Thursday, May 29, 2008

Why no share with comment in Google Reader mobile?

Seems like an obvious and relatively simple capability, you'd select Share with Note on your phone and it bring up a text box and you'd submit your comment and it'd redirect you to the article.

Tada Google, make it happen.
Sent via BlackBerry by AT&T

Wednesday, May 21, 2008

"Just How Realistic is 'Government 2.0'?" - not

Having been inside many governmental organizations, I can tell you that it will take a LOT more effort to get people to change. One of oft misunderstood positives of a government organization is that they aren't driven by profit or the bottom line. Sometimes lethargy can actually be good in a giant and vast bureaucracy.

One of the main inhibitors to governmental adoption of "web 2.0" technology is the power curve and adoption models. Government tends to not invest in technology until the private sector has done so and figured it out some (though that doesn't help the government much in integrating it well). So until companies can figure out how to profit from wikis and other tools, don't look for it too much in the government. The more important factor is the government workers themselves, who skew old. Many government workers are actually technically savvie. However, getting the majority of workers to use a new set of tools is very challenging.


via HarvardBusiness.org on 5/20/08
I don't doubt that these tools will have some impact on how governmental information and services are delivered. I also don't have any doubt that they will not drive as much change as Don (and his co-author Anthony Williamson as quoted in a CIO Insight article ) apparently believe they will. Don said that "government 2.0" was the most important change for government in more than a century. Williamson (and Tapscott, to a slightly lesser degree) "foresees Web 2.0 technologies being employed to transform service delivery, make smarter policies, flatten silos and, most importantly, reinvigorate democracy."

Of course, there may be a few hitches in this miraculous transformation. One caller who works in the U.S. federal government called in to Don today, saying something like, "I can't even get a replacement for my six year old computer—how will the federal government be able to transform itself with wikis?" Don basically replied, "Sure, there will be some cultural obstacles, but this sort of change is inevitable."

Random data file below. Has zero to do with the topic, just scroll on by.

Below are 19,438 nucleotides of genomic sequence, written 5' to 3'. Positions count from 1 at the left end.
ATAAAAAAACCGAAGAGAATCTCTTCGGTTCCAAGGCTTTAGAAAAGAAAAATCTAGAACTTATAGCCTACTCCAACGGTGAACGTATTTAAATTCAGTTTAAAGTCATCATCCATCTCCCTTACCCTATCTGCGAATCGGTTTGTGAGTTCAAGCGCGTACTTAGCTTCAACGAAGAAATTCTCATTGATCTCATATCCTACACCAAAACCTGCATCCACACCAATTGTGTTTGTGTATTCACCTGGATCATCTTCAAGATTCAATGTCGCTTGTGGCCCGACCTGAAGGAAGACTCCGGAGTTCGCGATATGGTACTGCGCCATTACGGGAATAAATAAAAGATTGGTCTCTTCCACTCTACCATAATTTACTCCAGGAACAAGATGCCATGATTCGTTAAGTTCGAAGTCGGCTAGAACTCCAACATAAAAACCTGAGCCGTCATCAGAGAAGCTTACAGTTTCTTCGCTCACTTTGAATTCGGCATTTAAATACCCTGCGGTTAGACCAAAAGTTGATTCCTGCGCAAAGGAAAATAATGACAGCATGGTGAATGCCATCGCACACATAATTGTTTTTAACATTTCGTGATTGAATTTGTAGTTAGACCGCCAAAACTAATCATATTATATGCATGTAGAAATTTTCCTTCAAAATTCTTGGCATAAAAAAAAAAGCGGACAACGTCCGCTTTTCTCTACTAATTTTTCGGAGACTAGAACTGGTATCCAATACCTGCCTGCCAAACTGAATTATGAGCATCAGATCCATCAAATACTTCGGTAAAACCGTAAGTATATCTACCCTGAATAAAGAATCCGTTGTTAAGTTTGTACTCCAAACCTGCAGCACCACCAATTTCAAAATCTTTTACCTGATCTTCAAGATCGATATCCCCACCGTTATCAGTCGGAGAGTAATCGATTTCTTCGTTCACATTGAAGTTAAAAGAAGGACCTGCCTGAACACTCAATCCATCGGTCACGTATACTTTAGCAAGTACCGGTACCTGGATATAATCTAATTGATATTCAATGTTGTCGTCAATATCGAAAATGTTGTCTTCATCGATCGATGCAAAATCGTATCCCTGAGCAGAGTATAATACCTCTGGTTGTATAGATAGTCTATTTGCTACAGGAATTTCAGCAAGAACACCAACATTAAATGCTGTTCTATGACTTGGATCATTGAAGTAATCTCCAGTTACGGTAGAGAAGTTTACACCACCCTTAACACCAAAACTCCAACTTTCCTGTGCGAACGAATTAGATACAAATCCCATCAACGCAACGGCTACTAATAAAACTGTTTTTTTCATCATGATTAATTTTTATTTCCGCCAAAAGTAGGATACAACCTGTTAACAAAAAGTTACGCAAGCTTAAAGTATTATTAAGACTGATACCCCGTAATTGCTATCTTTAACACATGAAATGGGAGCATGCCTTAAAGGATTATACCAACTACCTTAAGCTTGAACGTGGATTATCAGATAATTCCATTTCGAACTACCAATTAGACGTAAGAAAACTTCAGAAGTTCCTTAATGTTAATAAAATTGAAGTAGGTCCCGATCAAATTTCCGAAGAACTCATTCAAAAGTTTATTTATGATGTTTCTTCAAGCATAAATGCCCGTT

Tuesday, May 20, 2008

Tips from refinancing experts - part 3

NOT my tips, but those from refinancing experts who do this for a living:

1. You will receive a month off your mortgage payment as well which some people will take into consideration when calculating the break even point. In your case this would cover all of your closing costs...you just lose a month of principal reduction (which is going to be almost nothing anyway on a new mortgage).
2. You will also need to pay 9 months of taxes and insurance into your escrow account for a June closing, however, you will receive a refund from your current lender for the full balance of your current escrow account. Because this forces you into a higher loan balance you may want to consider an immediate principal reduction with the refund you receive from your current lender.
3. I'm not sure if you are paying mortgage insurance or what your loan-to-value ratio is but if you're up there you may want to have your lender consider a Lender Paid Mortgage Insurance (LMPI) product for you. This will result in a higher interest rate but the payment will likely be lower than a standard 30 fixed with MI.
4. If you sell within 10 years chances are that you won't have enough equity before that time to get out of MI anyway - assuming you don't have much equity in the property at this time.
5. You could also consider a combo loan to avoid MI and escrows if this is a concern for you and it typically results in a lower overall monthly payment.

Monday, May 19, 2008

Tips from insiders on refinaning your home

These aren't my tips, they come from those inside the business I've talked to over the past week:

1) Once you have all GFEs in hand, have every prospective lender update their rates on the same day. We're still experiencing a volatile market and you'll see movement of .125-.25% daily. You need an apples-to-apples comparison to make an informed decision.

2) Don't discount service. Too many borrower just go for the absolute lowest rate and fees without taking into consideration the likelihood of the loan closing on time and under the terms initially agreed upon. Good rapport with your loan officer will give you some confidence in their ability to deliver at closing. I see all too often situations where the bait and switch is pulled at the closing table or the day before. If you see something that's too good to be true, it probably is.

3) Once you have proceeded with a lender request a copy of your interest rate lock confirmation. This will ensure that your loan was indeed locked under the agreed upon terms. It should be locked for at least 30 days.

4) Check out the lender's BBB ratings. Also, if your state requires loan officers to be licensed like we do in Texas, you should be able to find a website where you can search for your loan officer to make sure they are licensed.

What is the value of FriendFeed?

To a novice, it appears to be just another means of aggregating RSS feeds.

The "recommended" people are the most popular/active on the site. Self fulfilling prophecy much? At least Google Reader analyzes my reading habits and makes modestly valid suggestions.